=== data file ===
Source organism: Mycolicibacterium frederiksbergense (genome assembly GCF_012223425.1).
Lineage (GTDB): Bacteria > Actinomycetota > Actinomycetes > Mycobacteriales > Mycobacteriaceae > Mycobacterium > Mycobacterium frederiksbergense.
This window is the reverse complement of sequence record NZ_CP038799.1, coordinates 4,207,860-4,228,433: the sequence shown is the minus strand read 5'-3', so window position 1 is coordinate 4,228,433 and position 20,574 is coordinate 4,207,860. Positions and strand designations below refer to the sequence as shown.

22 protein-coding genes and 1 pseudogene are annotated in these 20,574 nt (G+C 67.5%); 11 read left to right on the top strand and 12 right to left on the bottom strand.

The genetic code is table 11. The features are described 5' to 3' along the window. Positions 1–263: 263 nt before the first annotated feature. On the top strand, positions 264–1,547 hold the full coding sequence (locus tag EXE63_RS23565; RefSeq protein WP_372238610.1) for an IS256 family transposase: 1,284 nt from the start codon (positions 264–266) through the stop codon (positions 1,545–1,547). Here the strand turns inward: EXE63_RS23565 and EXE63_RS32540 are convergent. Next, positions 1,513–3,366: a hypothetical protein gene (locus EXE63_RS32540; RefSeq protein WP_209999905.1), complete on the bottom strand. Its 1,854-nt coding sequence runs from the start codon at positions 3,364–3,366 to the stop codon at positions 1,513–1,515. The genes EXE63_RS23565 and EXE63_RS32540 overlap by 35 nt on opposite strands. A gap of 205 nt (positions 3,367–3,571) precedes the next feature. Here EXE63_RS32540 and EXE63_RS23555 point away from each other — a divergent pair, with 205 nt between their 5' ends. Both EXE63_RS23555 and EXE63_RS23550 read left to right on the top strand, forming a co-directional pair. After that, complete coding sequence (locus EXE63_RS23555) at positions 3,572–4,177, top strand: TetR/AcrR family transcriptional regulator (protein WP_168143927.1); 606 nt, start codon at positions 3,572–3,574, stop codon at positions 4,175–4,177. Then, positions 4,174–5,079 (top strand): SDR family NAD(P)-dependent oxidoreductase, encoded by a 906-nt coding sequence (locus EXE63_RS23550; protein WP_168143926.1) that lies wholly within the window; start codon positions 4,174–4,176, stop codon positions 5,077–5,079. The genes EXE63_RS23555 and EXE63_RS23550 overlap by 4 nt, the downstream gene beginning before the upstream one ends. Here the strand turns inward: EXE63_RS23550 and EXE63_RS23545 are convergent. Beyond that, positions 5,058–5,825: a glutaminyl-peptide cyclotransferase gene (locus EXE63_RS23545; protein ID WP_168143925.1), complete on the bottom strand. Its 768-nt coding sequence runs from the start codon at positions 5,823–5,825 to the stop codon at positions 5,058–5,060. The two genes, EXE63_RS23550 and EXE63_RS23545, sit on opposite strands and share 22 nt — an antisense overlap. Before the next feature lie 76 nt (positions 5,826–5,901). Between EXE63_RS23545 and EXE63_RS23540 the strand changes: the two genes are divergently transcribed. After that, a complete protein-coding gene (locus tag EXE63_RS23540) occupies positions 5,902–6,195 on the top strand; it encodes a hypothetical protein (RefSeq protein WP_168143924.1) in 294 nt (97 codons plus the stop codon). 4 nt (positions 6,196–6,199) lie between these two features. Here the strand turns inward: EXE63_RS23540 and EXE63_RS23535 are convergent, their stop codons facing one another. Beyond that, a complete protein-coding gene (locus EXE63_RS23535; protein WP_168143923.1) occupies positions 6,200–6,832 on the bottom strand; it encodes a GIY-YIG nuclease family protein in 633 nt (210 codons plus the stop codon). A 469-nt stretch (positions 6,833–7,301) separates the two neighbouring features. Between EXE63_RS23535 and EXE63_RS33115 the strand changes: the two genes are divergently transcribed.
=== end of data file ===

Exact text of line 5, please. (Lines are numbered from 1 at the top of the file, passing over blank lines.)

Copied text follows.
The genetic code is table 11. The features are described 5' to 3' along the window. Positions 1–263: 263 nt before the first annotated feature. On the top strand, positions 264–1,547 hold the full coding sequence (locus tag EXE63_RS23565; RefSeq protein WP_372238610.1) for an IS256 family transposase: 1,284 nt from the start codon (positions 264–266) through the stop codon (positions 1,545–1,547). Here the strand turns inward: EXE63_RS23565 and EXE63_RS32540 are convergent. Next, positions 1,513–3,366: a hypothetical protein gene (locus EXE63_RS32540; RefSeq protein WP_209999905.1), complete on the bottom strand. Its 1,854-nt coding sequence runs from the start codon at positions 3,364–3,366 to the stop codon at positions 1,513–1,515. The genes EXE63_RS23565 and EXE63_RS32540 overlap by 35 nt on opposite strands. A gap of 205 nt (positions 3,367–3,571) precedes the next feature. Here EXE63_RS32540 and EXE63_RS23555 point away from each other — a divergent pair, with 205 nt between their 5' ends. Both EXE63_RS23555 and EXE63_RS23550 read left to right on the top strand, forming a co-directional pair. After that, complete coding sequence (locus EXE63_RS23555) at positions 3,572–4,177, top strand: TetR/AcrR family transcriptional regulator (protein WP_168143927.1); 606 nt, start codon at positions 3,572–3,574, stop codon at positions 4,175–4,177. Then, positions 4,174–5,079 (top strand): SDR family NAD(P)-dependent oxidoreductase, encoded by a 906-nt coding sequence (locus EXE63_RS23550; protein WP_168143926.1) that lies wholly within the window; start codon positions 4,174–4,176, stop codon positions 5,077–5,079. The genes EXE63_RS23555 and EXE63_RS23550 overlap by 4 nt, the downstream gene beginning before the upstream one ends. Here the strand turns inward: EXE63_RS23550 and EXE63_RS23545 are convergent. Beyond that, positions 5,058–5,825: a glutaminyl-peptide cyclotransferase gene (locus EXE63_RS23545; protein ID WP_168143925.1), complete on the bottom strand. Its 768-nt coding sequence runs from the start codon at positions 5,823–5,825 to the stop codon at positions 5,058–5,060. The two genes, EXE63_RS23550 and EXE63_RS23545, sit on opposite strands and share 22 nt — an antisense overlap. Before the next feature lie 76 nt (positions 5,826–5,901). Between EXE63_RS23545 and EXE63_RS23540 the strand changes: the two genes are divergently transcribed. After that, a complete protein-coding gene (locus tag EXE63_RS23540) occupies positions 5,902–6,195 on the top strand; it encodes a hypothetical protein (RefSeq protein WP_168143924.1) in 294 nt (97 codons plus the stop codon). 4 nt (positions 6,196–6,199) lie between these two features. Here the strand turns inward: EXE63_RS23540 and EXE63_RS23535 are convergent, their stop codons facing one another. Beyond that, a complete protein-coding gene (locus EXE63_RS23535; protein WP_168143923.1) occupies positions 6,200–6,832 on the bottom strand; it encodes a GIY-YIG nuclease family protein in 633 nt (210 codons plus the stop codon). A 469-nt stretch (positions 6,833–7,301) separates the two neighbouring features. Between EXE63_RS23535 and EXE63_RS33115 the strand changes: the two genes are divergently transcribed.